“Meru” Review (****)

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Shark’s Fin, the real star of the extreme sports documentary “Meru.”

“Meru,” directed by Jimmy Chin and E. Chain Vasarhelyi, is the harrowing true story of three climbers who dare venture upon this world’s steepest and most challenging of climbs. Conrad Anker (a climber known for his relentlessness, but made famous by his discovery of the remains of George Mallory’s body), Jimmy Chin (National Geographic photographer, world-class climber, and the film’s director), and Renan Ozturk (talented climbing up-and-comer) are willing to test the limits of their potentials, they’re willing to push themselves to do what, literally and truly, no man has ever done before.

Anker, Chin, and Ozturk want to climb Shark’s Fin, a steep and unforgiving 1,500 foot wall at the very tip of the Meru Peak in the Himalayas (elevation: 21,850 feet). That’s not as tall as Mount Everest, which rests at a very uncomfortable 29,029 feet, but Meru is considered far more challenging simply because of Shark’s Fin. The film is as treacherous as the climb itself—and just as satisfying. Anker, Chin, and Ozturk attempt the climb twice; the film covers the 2008 attempt, the 2011 attempt, and most important things that occupy the years between. Writer Jon Krakauer (“Into the Wild,” “Into Thin Air”) offers thoughtful insight and essential context for the viewer; he acts as a lens through which even the most inexperienced climber can fully occupy the story. “Meru” is not always a fun story, and it’s certainly not easy, but I’ll argue that it’s worth it. The high-altitude imagery is absolutely breathtaking, and the stage is so gorgeous that you can’t help but admire, in a seriously jaw-dropping way, the furious beauty of this world. It’s simply stunning.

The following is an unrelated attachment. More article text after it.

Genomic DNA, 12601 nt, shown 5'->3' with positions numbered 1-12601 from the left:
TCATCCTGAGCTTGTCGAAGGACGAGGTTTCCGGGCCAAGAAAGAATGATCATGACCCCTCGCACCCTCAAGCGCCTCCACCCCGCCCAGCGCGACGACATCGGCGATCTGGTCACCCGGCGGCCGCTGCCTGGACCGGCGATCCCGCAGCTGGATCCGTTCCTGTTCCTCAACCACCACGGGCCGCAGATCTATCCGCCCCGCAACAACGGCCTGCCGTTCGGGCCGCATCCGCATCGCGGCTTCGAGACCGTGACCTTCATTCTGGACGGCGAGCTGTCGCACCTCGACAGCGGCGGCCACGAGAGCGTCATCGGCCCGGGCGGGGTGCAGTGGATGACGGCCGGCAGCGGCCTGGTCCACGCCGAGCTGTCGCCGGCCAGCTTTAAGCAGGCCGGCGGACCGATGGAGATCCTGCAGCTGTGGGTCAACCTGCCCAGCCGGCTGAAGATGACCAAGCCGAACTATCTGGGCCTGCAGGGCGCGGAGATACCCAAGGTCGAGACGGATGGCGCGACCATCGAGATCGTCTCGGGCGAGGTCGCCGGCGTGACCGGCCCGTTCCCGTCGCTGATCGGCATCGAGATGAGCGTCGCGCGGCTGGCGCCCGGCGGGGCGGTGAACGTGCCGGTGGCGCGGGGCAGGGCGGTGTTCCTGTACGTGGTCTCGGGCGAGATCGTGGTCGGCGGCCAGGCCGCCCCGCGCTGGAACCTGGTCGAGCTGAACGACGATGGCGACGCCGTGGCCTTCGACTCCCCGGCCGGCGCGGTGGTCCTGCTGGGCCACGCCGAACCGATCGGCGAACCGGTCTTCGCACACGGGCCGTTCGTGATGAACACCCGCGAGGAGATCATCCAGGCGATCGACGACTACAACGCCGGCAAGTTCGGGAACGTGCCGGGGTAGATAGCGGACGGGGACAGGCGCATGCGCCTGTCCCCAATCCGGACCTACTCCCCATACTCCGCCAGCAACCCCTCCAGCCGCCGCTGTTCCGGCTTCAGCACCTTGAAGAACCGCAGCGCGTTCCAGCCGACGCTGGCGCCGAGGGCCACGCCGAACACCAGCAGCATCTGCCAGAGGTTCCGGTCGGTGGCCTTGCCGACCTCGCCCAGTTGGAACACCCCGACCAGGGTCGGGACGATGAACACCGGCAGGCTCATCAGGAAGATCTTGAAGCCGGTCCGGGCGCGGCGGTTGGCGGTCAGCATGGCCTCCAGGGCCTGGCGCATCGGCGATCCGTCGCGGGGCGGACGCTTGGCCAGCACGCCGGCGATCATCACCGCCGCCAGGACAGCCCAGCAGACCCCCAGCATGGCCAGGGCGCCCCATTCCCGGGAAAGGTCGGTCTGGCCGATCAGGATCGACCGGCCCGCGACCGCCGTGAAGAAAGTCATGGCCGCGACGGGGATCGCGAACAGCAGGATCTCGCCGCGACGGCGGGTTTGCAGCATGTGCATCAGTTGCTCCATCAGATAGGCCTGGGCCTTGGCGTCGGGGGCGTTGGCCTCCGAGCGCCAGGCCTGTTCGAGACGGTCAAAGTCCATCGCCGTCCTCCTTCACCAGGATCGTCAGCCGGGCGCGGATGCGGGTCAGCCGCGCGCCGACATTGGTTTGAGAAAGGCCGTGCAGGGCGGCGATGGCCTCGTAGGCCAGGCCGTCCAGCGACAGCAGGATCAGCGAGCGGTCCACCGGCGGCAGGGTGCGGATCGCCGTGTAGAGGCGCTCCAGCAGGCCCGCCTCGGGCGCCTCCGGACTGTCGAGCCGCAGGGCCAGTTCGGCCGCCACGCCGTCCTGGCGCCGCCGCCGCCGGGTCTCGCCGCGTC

“Meru” is a film that’s always reflecting, always tempting the viewer into picking a side: safety or recklessness? Because that’s what it is. That’s the choice, and everything is on the line. Are they willing to risk death to be great? It is, without a doubt, a film that aims to fortify the strength of the human spirit; it aims to motivate and encourage and inspire. And it is inspiring, it really is—until it’s not. Until you begin to question whether there’s much difference between being courageous and just plain reckless. Upon watching “Meru” you discover there isn’t much that separates the insane from the brave. But I suppose in the end, that’s not what matters. 

4 out of 5 stars.
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